Selfies Have Killed More People than Sharks this Year
(Natural Society) Shark sightings along America’s coastlines made headlines this summer, and 8 people died after having unfortunate encounters with the fearsome beasts worldwide. But a new report shows that taking selfies proved to be more deadly than shark encounters.
So far this year, 12 people across the globe have lost their lives while trying to snap a photo of themselves in memorable poses. The selfie victims either fell or were struck by cars as they tried to capture what they believed was fun, innocent moment, according to Mashable. 
What you won’t find in the report are tales of people who were struck by a rogue asteroid while merely taking a picture with an old pal in a booth at Panera. These are not accidents that probably could have happened to anyone. No, the vast, vast majority of them seem to be the result of overzealousness and under-thinking. (Like, if you’re trying to snap a photo of yourself with a train hurtling towards you in the background. True story.)
The 12th person to die was a Japanese man who tumbled down some steps while taking a selfie, which induced a heart attack. Hideto Uedo, 66, was believed to be taking a photograph at the Royal Gate when he lost his balance, and his life.
Australian tourist Kristi Kafcaloudious fell some 200 meters to her death while trying to snap selfies near a rock face in Norway.
A Singaporean tourist died while trying to take selfies at a bull run, and – perhaps most shockingly – two young men in Russia blew themselves up in January while they took selfies with a hand grenade with the pin pulled out. A Russian teenager also died after he came into contact with live wires while trying to scale a railway bridge in the Ryazan region.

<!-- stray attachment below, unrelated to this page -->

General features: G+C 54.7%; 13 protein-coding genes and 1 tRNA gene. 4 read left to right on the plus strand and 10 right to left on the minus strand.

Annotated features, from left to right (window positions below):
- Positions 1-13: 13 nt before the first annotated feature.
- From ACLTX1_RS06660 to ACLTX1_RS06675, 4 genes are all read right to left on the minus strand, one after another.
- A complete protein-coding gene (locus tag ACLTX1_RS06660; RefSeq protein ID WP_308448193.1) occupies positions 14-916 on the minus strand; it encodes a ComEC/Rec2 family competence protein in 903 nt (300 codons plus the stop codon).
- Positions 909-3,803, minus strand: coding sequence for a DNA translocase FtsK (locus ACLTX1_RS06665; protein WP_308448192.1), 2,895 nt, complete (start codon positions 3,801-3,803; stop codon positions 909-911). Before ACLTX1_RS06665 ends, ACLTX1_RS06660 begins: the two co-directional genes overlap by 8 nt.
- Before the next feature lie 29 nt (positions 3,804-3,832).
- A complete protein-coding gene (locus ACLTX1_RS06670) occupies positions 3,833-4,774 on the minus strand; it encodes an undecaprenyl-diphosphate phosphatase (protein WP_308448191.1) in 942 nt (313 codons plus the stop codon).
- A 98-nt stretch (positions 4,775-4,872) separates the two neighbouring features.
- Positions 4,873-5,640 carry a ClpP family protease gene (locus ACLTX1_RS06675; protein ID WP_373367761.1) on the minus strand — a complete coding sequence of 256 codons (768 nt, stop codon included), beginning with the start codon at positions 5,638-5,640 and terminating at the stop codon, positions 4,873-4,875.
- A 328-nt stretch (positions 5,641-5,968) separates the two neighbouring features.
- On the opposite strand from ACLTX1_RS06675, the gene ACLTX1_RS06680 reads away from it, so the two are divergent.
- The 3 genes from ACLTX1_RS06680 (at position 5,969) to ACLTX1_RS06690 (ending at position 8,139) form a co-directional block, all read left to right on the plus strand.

Ironically, no one has died this year while trying to take a selfie with a shark, but it’s only September.
The report notes that, in addition to people trying to snap selfies at bull runs, some parks have closed due to visitors trying to take selfies with bears. And even Tour de France cyclists fear for their safety because of brain-dead spectators trying to get in on the action with their smart phones.
Hair dryers come with warnings not to use them in the bathtub because somewhere out there, someone tried it once. The selfie problem has become so hazardous that the Russian interior minister felt compelled to issue a roadside sign-style leaflet warning that taking a “cool selfie could cost you your life.” 
The leaflet advises readers not to take a self-portrait with a gun or a lion. You know, just to be specific.
 Daily Mail
Julie Fidler has written hundreds of articles on key world topics such as health, drugs, and law. She is also the author of Adventures in Holy Matrimony: For Better or the Absolute Worst. Oh, and she loves to take care of two ridiculously- spoiled cats in her free time.